Perhaps – it is hard to say for certain – Bertha managed to impart to Shmuel not just her enthusiasm, but also the special talent of harnessing her intuition. Shmuel, as we have heard, was exposed to music in his childhood home, but the encounter with music mediated by Bertha seems to have transformed him from an occasional listener, whose listening is passive and perception partial, into someone who, from now on, could experience music and use it according to his own needs. This kind of listening, guided by concentration and attention, will lead him from the random drawing, springing entirely from the very act of its creation, to a “disciplined,” organized, and systematic method of work, gradually to acquire in his psyche the status of a distinct essence, a language, a form of expression.
And thus, most of the early 1960s are dedicated to drawings made while listening – one record after another, one page after another, pages whose size is usually 10x15cm., mostly on notebook paper. In this way – at first almost unconsciously – Shmuel’s “musical” series are created. Each series is based on a certain musical piece, or on a group of musical pieces by the same composer. Shmuel does not always bother to mention the title of the piece that inspired the work: a series of two or three pages, or of more than ten pages, series preserved in full or in part, for Shmuel does not systematically complete one series before beginning work on another; no series has a starting point, an end, or a specified order. One example of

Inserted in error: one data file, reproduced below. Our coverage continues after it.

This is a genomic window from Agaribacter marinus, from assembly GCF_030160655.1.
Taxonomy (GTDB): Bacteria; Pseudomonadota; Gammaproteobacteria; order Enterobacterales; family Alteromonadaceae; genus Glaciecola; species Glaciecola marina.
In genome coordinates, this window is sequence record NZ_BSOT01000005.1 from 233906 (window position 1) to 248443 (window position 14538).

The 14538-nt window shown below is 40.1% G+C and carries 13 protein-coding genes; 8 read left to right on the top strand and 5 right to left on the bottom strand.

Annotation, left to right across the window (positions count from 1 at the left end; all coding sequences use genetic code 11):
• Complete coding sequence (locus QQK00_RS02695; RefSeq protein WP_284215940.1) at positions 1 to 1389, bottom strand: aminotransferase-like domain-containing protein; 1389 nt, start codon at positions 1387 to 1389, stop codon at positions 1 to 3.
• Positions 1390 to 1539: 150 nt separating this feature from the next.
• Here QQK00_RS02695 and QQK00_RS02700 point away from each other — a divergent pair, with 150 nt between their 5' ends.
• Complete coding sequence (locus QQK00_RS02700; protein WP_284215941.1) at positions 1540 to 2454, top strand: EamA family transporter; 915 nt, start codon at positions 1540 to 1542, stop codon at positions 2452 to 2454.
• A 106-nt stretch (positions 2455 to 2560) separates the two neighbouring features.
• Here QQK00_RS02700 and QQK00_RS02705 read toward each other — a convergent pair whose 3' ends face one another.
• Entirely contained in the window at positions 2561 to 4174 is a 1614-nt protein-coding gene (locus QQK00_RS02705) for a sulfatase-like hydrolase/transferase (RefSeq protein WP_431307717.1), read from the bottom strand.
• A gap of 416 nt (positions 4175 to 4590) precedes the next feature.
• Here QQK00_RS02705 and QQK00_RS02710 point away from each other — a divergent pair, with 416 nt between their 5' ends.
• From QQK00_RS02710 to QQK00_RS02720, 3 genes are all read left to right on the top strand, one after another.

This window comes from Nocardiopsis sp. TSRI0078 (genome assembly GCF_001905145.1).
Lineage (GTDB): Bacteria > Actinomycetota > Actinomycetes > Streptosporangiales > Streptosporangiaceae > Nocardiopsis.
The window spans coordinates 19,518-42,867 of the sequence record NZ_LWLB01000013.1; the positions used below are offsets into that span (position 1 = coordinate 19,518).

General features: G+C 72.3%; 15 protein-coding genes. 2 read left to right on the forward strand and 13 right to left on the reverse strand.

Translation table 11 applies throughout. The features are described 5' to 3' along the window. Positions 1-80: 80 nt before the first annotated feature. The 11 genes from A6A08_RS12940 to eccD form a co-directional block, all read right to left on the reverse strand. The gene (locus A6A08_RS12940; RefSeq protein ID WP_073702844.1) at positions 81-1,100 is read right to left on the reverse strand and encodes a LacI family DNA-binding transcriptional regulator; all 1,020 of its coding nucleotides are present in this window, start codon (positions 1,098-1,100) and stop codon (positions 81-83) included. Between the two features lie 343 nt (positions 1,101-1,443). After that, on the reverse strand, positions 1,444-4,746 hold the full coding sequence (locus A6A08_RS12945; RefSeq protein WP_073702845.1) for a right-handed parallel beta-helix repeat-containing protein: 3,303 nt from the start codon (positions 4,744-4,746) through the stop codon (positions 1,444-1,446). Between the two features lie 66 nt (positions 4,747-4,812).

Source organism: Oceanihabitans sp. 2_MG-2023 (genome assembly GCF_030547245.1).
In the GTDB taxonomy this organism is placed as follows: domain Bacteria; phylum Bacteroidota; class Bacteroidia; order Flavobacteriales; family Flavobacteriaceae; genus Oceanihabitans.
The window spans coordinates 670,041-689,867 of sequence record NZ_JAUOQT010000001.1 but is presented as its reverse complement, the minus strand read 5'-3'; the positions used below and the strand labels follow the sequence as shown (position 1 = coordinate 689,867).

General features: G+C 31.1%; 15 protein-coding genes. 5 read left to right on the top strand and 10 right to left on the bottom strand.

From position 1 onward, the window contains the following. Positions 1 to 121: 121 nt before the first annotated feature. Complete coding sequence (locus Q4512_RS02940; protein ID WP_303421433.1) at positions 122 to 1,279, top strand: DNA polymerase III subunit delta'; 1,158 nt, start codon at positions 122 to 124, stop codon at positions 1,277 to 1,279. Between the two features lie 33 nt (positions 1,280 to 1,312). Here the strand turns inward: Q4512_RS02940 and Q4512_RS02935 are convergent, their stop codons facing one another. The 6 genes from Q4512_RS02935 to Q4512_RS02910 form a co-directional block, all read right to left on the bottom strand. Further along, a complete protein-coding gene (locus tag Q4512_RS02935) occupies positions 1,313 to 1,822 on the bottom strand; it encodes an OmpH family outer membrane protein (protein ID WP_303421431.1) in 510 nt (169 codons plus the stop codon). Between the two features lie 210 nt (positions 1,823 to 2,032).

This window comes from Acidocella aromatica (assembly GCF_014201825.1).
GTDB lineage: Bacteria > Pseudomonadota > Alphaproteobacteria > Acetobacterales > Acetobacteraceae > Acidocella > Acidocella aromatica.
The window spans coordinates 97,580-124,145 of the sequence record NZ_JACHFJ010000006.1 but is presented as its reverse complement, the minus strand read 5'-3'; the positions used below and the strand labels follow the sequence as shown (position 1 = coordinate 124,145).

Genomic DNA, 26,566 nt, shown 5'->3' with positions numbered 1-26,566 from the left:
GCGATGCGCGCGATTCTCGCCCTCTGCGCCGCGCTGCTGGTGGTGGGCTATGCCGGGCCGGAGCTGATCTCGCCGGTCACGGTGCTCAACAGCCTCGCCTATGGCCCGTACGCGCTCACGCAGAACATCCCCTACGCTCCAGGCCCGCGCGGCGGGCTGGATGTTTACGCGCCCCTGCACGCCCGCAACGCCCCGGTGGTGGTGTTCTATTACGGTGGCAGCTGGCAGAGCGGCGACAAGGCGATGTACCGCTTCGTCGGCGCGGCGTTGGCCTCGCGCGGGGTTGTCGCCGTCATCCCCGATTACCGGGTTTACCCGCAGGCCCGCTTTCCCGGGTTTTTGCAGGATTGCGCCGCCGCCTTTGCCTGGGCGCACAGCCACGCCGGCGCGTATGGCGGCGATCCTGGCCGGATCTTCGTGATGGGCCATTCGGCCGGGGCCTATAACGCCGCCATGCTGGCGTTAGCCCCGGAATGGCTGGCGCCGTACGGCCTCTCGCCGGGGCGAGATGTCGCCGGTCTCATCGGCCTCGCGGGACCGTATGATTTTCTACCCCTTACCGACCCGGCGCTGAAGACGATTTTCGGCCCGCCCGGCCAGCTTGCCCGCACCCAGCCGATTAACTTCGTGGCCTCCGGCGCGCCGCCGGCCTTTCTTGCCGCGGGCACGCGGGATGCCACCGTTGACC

this method of work is demonstrated by a single drawing out of a series made while listening to Leonard Bernstein’s West Side Story, probably in 1962, and purchased for the Harvard University Fogg Museum collection in 1965.
Yet it is not only the order in which each page in each series was created that defies reconstruction – and there is no doubt that such a reconstruction could have provided us with insights about the work process, about starting points, stages, and so on. We cannot even reconstruct the order in which the series themselves were created, since they are not dated, and most are not signed. Although, as we shall see below, certain series are related to specific events, in which case they can be accurately dated.